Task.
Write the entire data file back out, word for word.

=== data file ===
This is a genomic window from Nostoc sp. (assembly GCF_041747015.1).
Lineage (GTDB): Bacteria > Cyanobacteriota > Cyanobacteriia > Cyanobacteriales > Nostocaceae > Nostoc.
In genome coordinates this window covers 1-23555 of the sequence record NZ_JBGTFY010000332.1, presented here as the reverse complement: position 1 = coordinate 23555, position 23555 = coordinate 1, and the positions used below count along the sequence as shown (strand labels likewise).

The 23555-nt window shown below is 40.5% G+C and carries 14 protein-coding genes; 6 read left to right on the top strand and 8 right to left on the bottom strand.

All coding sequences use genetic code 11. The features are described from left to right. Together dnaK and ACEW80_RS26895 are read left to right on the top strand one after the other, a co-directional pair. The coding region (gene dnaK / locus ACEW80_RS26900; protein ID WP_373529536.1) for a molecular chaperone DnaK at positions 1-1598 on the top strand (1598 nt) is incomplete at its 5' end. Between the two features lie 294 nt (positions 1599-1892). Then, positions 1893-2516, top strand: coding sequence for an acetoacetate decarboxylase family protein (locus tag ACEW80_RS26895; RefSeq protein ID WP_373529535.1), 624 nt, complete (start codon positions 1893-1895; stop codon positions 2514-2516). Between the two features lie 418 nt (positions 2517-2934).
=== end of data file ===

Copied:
This is a genomic window from Nostoc sp. (assembly GCF_041747015.1).
Lineage (GTDB): Bacteria > Cyanobacteriota > Cyanobacteriia > Cyanobacteriales > Nostocaceae > Nostoc.
In genome coordinates this window covers 1-23555 of the sequence record NZ_JBGTFY010000332.1, presented here as the reverse complement: position 1 = coordinate 23555, position 23555 = coordinate 1, and the positions used below count along the sequence as shown (strand labels likewise).

The 23555-nt window shown below is 40.5% G+C and carries 14 protein-coding genes; 6 read left to right on the top strand and 8 right to left on the bottom strand.

All coding sequences use genetic code 11. The features are described from left to right. Together dnaK and ACEW80_RS26895 are read left to right on the top strand one after the other, a co-directional pair. The coding region (gene dnaK / locus ACEW80_RS26900; protein ID WP_373529536.1) for a molecular chaperone DnaK at positions 1-1598 on the top strand (1598 nt) is incomplete at its 5' end. Between the two features lie 294 nt (positions 1599-1892). Then, positions 1893-2516, top strand: coding sequence for an acetoacetate decarboxylase family protein (locus tag ACEW80_RS26895; RefSeq protein ID WP_373529535.1), 624 nt, complete (start codon positions 1893-1895; stop codon positions 2514-2516). Between the two features lie 418 nt (positions 2517-2934).